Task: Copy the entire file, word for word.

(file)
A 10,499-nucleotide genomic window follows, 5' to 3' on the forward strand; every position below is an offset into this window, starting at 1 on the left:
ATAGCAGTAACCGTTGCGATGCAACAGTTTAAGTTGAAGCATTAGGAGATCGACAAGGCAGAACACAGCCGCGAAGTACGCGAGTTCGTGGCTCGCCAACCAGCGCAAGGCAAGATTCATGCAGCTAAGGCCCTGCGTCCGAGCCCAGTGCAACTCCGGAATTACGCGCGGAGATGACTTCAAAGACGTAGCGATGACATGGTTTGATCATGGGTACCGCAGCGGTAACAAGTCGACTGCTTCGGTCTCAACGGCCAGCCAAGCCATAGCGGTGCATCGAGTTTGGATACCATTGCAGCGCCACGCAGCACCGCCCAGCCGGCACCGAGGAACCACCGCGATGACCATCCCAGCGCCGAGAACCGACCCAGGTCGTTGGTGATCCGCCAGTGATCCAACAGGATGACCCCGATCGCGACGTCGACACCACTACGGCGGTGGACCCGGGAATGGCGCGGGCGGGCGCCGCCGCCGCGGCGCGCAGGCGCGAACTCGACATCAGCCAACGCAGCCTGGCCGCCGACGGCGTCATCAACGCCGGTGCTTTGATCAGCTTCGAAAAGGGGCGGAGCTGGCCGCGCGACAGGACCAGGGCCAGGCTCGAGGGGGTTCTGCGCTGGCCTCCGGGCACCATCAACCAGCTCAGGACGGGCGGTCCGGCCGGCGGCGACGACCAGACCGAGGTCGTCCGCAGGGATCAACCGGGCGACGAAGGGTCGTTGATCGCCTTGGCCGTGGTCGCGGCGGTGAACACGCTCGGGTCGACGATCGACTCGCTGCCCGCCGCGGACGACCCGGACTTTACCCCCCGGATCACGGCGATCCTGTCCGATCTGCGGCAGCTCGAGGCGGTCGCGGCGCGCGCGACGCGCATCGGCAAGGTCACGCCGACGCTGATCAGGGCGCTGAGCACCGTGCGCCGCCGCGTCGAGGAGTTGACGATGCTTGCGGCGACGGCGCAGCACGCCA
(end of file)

A 10,499-nucleotide genomic window follows, 5' to 3' on the forward strand; every position below is an offset into this window, starting at 1 on the left:
ATAGCAGTAACCGTTGCGATGCAACAGTTTAAGTTGAAGCATTAGGAGATCGACAAGGCAGAACACAGCCGCGAAGTACGCGAGTTCGTGGCTCGCCAACCAGCGCAAGGCAAGATTCATGCAGCTAAGGCCCTGCGTCCGAGCCCAGTGCAACTCCGGAATTACGCGCGGAGATGACTTCAAAGACGTAGCGATGACATGGTTTGATCATGGGTACCGCAGCGGTAACAAGTCGACTGCTTCGGTCTCAACGGCCAGCCAAGCCATAGCGGTGCATCGAGTTTGGATACCATTGCAGCGCCACGCAGCACCGCCCAGCCGGCACCGAGGAACCACCGCGATGACCATCCCAGCGCCGAGAACCGACCCAGGTCGTTGGTGATCCGCCAGTGATCCAACAGGATGACCCCGATCGCGACGTCGACACCACTACGGCGGTGGACCCGGGAATGGCGCGGGCGGGCGCCGCCGCCGCGGCGCGCAGGCGCGAACTCGACATCAGCCAACGCAGCCTGGCCGCCGACGGCGTCATCAACGCCGGTGCTTTGATCAGCTTCGAAAAGGGGCGGAGCTGGCCGCGCGACAGGACCAGGGCCAGGCTCGAGGGGGTTCTGCGCTGGCCTCCGGGCACCATCAACCAGCTCAGGACGGGCGGTCCGGCCGGCGGCGACGACCAGACCGAGGTCGTCCGCAGGGATCAACCGGGCGACGAAGGGTCGTTGATCGCCTTGGCCGTGGTCGCGGCGGTGAACACGCTCGGGTCGACGATCGACTCGCTGCCCGCCGCGGACGACCCGGACTTTACCCCCCGGATCACGGCGATCCTGTCCGATCTGCGGCAGCTCGAGGCGGTCGCGGCGCGCGCGACGCGCATCGGCAAGGTCACGCCGACGCTGATCAGGGCGCTGAGCACCGTGCGCCGCCGCGTCGAGGAGTTGACGATGCTTGCGGCGACGGCGCAGCACGCCA